So the cops are getting heavier, the agent provocateurs are out in force, and the protests continue to grow. Now is a most delicate time for the movement. If the protesters react with violence to police, the "mainstream" media will have the opportunity they've been waiting for to disparage and discredit the entire thing. If the fakers and disruptors in the crowd are not exposed immediately, as was the care with Howley and O'Keefe, they will paint a fraudulent picture of the movement that will likewise allow the "mainstream" news to create an inaccurate and unflattering picture. So far so good on these scores, but the protesters absolutely must continue to do what they have been so excellently doing, no matter what provocations they are presented with. The whole world is indeed watching.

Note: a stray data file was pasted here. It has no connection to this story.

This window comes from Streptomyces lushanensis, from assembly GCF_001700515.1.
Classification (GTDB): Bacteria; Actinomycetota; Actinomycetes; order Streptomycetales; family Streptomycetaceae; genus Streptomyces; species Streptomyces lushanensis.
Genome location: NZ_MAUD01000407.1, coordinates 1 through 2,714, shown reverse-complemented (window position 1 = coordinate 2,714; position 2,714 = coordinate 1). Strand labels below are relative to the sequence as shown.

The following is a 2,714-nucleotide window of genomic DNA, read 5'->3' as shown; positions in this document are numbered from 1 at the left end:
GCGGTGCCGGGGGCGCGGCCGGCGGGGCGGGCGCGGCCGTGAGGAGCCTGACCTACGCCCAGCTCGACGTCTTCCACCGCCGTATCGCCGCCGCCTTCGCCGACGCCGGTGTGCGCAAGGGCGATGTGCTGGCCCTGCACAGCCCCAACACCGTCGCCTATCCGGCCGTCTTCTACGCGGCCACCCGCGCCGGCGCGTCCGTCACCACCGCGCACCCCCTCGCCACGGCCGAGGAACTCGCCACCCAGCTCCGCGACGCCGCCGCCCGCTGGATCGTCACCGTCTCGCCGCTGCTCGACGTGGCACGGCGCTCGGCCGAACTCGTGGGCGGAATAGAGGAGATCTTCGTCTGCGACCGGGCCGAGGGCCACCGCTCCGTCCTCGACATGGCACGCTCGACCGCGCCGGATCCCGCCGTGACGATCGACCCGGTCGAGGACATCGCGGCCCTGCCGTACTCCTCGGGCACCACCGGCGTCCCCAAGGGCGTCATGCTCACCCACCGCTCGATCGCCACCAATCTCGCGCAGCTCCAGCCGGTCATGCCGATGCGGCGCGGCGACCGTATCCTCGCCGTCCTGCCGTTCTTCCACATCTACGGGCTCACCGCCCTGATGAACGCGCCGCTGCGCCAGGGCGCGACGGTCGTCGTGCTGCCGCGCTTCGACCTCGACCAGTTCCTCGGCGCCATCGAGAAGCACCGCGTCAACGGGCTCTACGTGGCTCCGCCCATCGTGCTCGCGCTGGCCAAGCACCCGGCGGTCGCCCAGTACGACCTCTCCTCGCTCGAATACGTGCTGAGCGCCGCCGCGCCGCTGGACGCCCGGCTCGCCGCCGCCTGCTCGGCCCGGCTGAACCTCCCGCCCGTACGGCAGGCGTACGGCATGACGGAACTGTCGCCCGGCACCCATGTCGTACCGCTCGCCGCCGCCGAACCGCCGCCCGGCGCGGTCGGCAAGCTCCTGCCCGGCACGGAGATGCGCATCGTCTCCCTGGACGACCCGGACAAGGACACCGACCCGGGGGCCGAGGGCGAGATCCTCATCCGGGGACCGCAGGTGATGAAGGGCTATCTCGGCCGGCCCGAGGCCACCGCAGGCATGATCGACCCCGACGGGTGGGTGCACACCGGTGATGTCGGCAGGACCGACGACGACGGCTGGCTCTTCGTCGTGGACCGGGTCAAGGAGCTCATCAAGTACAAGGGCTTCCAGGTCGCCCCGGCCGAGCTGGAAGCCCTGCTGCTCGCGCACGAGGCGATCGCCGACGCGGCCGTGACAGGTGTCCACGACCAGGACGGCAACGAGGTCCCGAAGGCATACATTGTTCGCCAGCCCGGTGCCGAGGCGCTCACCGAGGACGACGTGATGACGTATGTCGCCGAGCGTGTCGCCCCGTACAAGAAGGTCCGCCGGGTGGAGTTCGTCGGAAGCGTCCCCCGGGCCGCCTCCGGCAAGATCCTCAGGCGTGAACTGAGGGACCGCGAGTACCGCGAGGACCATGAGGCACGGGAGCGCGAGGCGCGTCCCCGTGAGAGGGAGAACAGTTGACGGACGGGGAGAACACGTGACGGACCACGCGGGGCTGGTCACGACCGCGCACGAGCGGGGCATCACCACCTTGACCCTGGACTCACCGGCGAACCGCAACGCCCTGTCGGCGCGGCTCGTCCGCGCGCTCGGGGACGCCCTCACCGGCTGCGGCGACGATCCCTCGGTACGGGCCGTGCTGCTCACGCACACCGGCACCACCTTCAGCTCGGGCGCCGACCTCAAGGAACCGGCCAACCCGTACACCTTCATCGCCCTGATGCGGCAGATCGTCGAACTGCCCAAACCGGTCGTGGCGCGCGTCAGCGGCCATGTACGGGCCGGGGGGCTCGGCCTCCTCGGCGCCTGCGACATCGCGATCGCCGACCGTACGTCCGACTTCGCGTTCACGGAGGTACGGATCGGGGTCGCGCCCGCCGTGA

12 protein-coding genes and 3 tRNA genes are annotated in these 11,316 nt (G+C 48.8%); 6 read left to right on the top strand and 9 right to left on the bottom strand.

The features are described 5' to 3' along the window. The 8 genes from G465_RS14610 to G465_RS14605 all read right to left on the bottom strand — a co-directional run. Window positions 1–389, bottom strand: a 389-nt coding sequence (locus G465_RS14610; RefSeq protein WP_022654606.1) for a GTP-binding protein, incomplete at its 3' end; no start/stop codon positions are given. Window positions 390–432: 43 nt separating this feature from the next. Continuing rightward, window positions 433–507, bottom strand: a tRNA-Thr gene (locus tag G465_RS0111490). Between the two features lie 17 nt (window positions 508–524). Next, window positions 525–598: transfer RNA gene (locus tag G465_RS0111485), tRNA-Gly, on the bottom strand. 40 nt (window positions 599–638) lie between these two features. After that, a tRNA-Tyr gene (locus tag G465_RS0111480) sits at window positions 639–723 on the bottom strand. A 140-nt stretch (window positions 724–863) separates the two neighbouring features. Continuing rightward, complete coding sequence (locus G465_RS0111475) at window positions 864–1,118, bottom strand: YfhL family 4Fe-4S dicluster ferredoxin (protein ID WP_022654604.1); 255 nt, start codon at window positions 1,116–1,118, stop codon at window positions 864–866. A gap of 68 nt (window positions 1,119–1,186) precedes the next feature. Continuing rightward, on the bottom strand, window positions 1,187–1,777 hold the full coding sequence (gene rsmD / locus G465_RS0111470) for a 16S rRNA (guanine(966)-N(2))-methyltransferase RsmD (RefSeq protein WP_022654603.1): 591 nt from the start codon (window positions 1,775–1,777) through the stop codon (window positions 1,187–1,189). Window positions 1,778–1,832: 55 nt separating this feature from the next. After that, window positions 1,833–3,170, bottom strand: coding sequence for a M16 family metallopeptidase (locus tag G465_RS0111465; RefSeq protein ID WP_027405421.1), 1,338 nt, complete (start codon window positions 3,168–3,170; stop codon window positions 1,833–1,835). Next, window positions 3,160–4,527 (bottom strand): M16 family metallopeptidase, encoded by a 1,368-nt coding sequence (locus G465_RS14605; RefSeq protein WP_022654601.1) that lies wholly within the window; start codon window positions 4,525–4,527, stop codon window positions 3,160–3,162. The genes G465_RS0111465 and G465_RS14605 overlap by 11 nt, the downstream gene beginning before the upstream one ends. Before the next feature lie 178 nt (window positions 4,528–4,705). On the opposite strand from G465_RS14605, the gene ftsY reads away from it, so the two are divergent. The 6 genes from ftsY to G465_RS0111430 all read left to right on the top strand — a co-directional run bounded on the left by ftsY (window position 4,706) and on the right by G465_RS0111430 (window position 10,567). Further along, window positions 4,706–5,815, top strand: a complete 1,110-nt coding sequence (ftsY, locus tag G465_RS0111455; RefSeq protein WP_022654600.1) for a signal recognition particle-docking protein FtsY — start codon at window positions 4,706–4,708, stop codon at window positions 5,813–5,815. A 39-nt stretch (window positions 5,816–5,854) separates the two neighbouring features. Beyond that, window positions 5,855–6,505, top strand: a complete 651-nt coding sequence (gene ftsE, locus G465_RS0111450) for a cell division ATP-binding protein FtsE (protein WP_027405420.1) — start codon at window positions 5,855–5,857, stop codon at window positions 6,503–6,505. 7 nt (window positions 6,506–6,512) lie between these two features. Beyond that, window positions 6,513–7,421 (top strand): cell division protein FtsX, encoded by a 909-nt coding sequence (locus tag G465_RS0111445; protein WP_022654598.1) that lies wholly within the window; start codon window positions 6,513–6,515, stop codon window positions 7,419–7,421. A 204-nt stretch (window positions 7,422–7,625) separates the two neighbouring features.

Another delicate moment looms for the movement, one you can file under "With Friends Like These..." Yes, everyone can relax, because the Democratic Party is coming to the hoedown. The very politicians whose inactivity and collusion regarding Wall Street excesses made this movement necessary in the first place have licked their finger, put it to the wind, and decided it is safe to come out and play:

Prominent House Democrats are embracing the Occupy Wall Street protests as demonstrations are spreading across the country and gaining support from traditional progressive institutions. Democratic leaders in Congress say that there's a lot to like about movement's central message that corporate greed is fueling a growing income gap. And the enthusiasm from Democrats in Washington suggests that they think this sentiment will resonant across the country.